There’s rarely a day goes by when we don’t use passwords, whether you’re logging into emails, social media or internet banking, it’s almost muscle memory when you’re typing the characters into your keyboard. However, online security is getting ever more sophisticated and passwords just aren’t cutting it.
From Ransomware like WannaCry to simple password cracking algorithms like Aircrack-ng, business and people’s personal lives could be at the centre of a worldwide epidemic. If passwords aren’t the solution anymore, what is?
1. Two Step Verification
Already used by the likes of Google and Microsoft, two-step verification provides users with an extra layer of security rather than replacing passwords altogether. Consider it a double check, you enter your password and the service will send a push notification to a mobile device confirming your login.
Two step verification has been used for online banking for years, but it’s only been hitting regular accounts like email and social media more recently.
In 2013, the iPhone 5s was released, the first mobile phone with a fingerprint scanner for secure login. Since then, almost every brand has released a device with a finger print scanner ranging from mobile phones to laptops.
There are two main types of fingerprint scanner. Optical readers obtain a digital depiction of our fingerprints using light sensitive diodes. Capacitive, the more secure of the two, uses an electric current to identify and analyse the biology of our fingers. They both store the information which must be replicated to access the device.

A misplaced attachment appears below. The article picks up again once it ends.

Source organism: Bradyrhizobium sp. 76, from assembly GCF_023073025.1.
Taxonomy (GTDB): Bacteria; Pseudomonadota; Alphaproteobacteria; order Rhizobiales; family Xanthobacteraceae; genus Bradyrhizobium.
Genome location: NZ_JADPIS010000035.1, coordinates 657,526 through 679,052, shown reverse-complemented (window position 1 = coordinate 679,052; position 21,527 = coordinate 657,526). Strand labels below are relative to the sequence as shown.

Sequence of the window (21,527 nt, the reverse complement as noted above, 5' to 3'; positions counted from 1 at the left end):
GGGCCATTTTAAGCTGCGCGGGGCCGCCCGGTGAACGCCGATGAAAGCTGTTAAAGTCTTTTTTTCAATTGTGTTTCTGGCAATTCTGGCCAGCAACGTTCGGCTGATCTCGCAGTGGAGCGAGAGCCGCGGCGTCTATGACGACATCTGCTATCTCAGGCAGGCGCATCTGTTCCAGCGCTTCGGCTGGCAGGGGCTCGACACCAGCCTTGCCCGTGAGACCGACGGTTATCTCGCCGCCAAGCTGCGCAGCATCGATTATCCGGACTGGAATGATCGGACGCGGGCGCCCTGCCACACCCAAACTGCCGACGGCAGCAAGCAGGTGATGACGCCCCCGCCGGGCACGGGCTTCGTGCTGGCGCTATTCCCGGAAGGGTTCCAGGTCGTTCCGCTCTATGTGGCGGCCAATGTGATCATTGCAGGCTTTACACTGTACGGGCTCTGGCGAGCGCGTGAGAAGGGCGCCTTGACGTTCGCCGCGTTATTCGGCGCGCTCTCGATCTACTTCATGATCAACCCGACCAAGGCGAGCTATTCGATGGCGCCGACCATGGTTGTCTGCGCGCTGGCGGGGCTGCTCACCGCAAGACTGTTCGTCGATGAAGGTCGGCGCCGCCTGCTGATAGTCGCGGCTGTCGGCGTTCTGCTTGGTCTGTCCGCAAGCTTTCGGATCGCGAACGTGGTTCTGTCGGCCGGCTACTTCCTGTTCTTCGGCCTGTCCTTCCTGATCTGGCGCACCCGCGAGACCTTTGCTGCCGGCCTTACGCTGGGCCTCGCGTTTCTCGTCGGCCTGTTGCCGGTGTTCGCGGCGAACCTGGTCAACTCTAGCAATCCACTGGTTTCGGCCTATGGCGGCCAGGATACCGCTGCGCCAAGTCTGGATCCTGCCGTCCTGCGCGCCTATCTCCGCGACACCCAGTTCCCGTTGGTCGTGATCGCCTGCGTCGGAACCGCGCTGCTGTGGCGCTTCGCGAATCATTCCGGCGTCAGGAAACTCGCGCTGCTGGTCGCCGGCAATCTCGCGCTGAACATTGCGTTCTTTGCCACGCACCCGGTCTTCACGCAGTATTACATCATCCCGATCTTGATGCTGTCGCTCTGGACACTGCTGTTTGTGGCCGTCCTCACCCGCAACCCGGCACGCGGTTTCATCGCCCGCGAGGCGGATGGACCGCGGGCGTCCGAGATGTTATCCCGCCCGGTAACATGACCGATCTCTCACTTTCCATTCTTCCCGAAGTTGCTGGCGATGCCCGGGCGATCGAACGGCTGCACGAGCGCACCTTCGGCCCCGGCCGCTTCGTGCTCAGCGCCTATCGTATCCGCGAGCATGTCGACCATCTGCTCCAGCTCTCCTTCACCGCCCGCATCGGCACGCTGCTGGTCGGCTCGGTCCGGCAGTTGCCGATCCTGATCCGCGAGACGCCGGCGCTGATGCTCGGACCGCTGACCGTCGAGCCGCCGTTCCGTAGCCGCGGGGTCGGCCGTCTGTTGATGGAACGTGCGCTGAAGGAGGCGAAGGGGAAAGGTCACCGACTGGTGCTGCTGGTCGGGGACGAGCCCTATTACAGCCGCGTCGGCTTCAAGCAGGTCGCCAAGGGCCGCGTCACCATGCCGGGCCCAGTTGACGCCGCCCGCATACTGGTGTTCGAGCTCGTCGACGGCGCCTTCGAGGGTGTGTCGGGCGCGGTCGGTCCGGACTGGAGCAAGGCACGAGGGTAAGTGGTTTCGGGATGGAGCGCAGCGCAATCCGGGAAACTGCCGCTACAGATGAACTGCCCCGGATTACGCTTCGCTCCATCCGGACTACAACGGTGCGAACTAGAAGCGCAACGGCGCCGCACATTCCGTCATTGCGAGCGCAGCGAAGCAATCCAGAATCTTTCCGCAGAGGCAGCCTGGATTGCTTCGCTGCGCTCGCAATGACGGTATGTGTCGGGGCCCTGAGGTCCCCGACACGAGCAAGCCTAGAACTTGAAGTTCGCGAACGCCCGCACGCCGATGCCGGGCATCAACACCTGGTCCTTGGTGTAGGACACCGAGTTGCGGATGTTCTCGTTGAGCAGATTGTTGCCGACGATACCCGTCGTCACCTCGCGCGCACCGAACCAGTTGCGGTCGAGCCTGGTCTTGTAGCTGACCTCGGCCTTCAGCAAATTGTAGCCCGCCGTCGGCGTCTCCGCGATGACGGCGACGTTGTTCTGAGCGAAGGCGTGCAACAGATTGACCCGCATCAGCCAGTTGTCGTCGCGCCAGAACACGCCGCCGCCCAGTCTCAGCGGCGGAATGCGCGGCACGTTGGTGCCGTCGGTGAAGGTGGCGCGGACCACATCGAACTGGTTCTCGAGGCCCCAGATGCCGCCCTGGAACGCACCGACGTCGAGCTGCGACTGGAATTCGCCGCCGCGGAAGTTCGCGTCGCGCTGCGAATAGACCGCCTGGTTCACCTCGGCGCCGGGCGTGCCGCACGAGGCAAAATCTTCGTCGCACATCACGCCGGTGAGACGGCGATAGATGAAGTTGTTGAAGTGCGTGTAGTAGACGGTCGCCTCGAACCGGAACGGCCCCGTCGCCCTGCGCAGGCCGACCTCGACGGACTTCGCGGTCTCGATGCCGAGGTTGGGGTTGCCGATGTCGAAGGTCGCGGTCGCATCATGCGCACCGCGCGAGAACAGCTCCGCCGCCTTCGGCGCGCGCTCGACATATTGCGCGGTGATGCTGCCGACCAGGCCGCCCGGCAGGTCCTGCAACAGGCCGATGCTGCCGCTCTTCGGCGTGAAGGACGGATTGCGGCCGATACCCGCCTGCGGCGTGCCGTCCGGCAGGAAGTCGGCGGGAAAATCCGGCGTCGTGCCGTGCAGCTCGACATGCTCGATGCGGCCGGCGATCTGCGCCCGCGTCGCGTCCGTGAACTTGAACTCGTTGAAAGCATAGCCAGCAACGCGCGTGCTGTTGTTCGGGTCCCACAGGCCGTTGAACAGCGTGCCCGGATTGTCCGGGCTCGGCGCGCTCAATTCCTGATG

3. Facial Recognition
At one point in time, this technology was only ever seen in spy movies. Now, phones with this capability use front facing cameras to recognise the user’s eye using infrared light and match it based on a stored image that the user activates when they first set up their device.
Although not yet implemented in everyday life, it can be expected that iris and fingerprint recognition will be used to access simple accounts such as your emails and social media.
4. Heart Rate
Yes, heart rate. A heart rate security system is based on an individual’s heart beat and uses the recorded data as an authentication system.
Everyone’s heart beat is completely different. Collecting the data in the form of electrical signals, like in an electrocardiogram allows completely unique authentication that is near impossible to replicate.
5. Single and Temporary Passwords
Single and temporary passwords are random number generated codes that give access to accounts for short periods of time. This method has mainly been deployed in password recovery systems. The user specifies a mobile number and when they request to change their password, an SMS message will be sent with a login to change it. We are now seeing other forms of this system and will continue to do so.
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